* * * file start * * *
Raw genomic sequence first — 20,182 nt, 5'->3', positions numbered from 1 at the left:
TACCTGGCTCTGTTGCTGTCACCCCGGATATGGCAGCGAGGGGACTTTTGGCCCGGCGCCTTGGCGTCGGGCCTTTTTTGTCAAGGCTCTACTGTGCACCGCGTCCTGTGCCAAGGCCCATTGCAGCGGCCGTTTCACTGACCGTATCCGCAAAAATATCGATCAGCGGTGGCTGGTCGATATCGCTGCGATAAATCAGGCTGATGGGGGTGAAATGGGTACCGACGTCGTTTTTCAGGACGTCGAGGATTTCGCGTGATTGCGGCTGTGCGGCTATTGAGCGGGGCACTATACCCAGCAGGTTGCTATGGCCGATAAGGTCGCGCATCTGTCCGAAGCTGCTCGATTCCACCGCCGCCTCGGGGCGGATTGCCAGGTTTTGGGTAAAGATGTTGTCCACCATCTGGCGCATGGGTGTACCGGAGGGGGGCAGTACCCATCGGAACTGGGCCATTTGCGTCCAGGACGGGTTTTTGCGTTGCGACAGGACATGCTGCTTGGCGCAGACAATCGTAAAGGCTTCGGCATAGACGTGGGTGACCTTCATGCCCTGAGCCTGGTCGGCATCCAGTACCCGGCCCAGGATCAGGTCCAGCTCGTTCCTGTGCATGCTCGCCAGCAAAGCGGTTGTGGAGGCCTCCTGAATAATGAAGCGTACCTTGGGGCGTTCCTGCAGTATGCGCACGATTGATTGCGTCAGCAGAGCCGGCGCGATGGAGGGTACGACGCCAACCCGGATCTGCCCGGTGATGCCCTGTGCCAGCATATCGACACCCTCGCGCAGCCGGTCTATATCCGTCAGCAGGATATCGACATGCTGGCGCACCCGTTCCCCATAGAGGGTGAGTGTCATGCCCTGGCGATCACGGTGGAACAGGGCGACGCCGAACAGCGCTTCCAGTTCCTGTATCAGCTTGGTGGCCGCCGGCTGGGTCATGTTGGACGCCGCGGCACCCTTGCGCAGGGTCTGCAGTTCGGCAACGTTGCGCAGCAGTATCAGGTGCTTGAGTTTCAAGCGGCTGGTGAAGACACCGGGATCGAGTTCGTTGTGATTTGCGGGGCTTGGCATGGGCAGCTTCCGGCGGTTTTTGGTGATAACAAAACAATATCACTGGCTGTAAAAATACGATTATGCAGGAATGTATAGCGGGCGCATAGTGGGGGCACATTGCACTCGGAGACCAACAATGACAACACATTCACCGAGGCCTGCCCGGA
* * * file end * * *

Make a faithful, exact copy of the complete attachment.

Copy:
Raw genomic sequence first — 20,182 nt, 5'->3', positions numbered from 1 at the left:
TACCTGGCTCTGTTGCTGTCACCCCGGATATGGCAGCGAGGGGACTTTTGGCCCGGCGCCTTGGCGTCGGGCCTTTTTTGTCAAGGCTCTACTGTGCACCGCGTCCTGTGCCAAGGCCCATTGCAGCGGCCGTTTCACTGACCGTATCCGCAAAAATATCGATCAGCGGTGGCTGGTCGATATCGCTGCGATAAATCAGGCTGATGGGGGTGAAATGGGTACCGACGTCGTTTTTCAGGACGTCGAGGATTTCGCGTGATTGCGGCTGTGCGGCTATTGAGCGGGGCACTATACCCAGCAGGTTGCTATGGCCGATAAGGTCGCGCATCTGTCCGAAGCTGCTCGATTCCACCGCCGCCTCGGGGCGGATTGCCAGGTTTTGGGTAAAGATGTTGTCCACCATCTGGCGCATGGGTGTACCGGAGGGGGGCAGTACCCATCGGAACTGGGCCATTTGCGTCCAGGACGGGTTTTTGCGTTGCGACAGGACATGCTGCTTGGCGCAGACAATCGTAAAGGCTTCGGCATAGACGTGGGTGACCTTCATGCCCTGAGCCTGGTCGGCATCCAGTACCCGGCCCAGGATCAGGTCCAGCTCGTTCCTGTGCATGCTCGCCAGCAAAGCGGTTGTGGAGGCCTCCTGAATAATGAAGCGTACCTTGGGGCGTTCCTGCAGTATGCGCACGATTGATTGCGTCAGCAGAGCCGGCGCGATGGAGGGTACGACGCCAACCCGGATCTGCCCGGTGATGCCCTGTGCCAGCATATCGACACCCTCGCGCAGCCGGTCTATATCCGTCAGCAGGATATCGACATGCTGGCGCACCCGTTCCCCATAGAGGGTGAGTGTCATGCCCTGGCGATCACGGTGGAACAGGGCGACGCCGAACAGCGCTTCCAGTTCCTGTATCAGCTTGGTGGCCGCCGGCTGGGTCATGTTGGACGCCGCGGCACCCTTGCGCAGGGTCTGCAGTTCGGCAACGTTGCGCAGCAGTATCAGGTGCTTGAGTTTCAAGCGGCTGGTGAAGACACCGGGATCGAGTTCGTTGTGATTTGCGGGGCTTGGCATGGGCAGCTTCCGGCGGTTTTTGGTGATAACAAAACAATATCACTGGCTGTAAAAATACGATTATGCAGGAATGTATAGCGGGCGCATAGTGGGGGCACATTGCACTCGGAGACCAACAATGACAACACATTCACCGAGGCCTGCCCGGA